Authors: Haley Potts, MA; Lauren Kois, PhD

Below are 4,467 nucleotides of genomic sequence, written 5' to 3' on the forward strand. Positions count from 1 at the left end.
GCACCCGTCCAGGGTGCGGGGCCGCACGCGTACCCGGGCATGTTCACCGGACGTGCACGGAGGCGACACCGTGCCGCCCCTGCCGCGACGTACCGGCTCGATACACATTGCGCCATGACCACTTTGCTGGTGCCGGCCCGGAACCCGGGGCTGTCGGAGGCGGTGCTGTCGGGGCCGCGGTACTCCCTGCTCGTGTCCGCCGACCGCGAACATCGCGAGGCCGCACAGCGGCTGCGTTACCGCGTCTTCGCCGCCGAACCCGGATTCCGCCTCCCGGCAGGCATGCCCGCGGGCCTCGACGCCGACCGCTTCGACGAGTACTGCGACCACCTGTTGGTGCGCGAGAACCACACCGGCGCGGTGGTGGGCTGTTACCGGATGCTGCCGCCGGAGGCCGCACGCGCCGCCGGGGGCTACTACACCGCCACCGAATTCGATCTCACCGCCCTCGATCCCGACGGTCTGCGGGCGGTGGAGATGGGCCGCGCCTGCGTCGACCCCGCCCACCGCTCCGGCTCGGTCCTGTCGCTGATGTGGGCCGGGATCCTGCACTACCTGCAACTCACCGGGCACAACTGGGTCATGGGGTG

Abstract: Background: Students with forensic/correctional interests seek out related doctoral internship sites, though often without clear, updated information on what these sites desire of applicants. Aim: To clarify student experiences and qualities most valued by these internships. Method: We identified internship sites reporting “forensic/correctional experience” via a public internship directory (N = 164). We gathered site information from directory pages and sent an online survey to the sites’ internship directors. Results: Internship directors (n = 57) preferred students with primarily generalist (rather than forensic) training. Applicant characteristics (e.g., flexibility and professionalism) were most impactful, followed by intervention and assessment experiences (especially cognitive-behavioral therapy and intelligence and personality testing). Cultural competency was deemed more important and research experience less important than in previous studies of general internships. Conclusions: Results are largely consistent with previous surveys, though some observed changes in training directors’ expectations appear to reflect changes in the field at large. Recommendations: Students with forensic/correctional interests should primarily seek generalist experiences with supplementary forensic training. Training should focus on fostering flexibility, openness, professionalism, and cultural competency as well as cognitive behavioral intervention, intelligence testing, and personality assessment.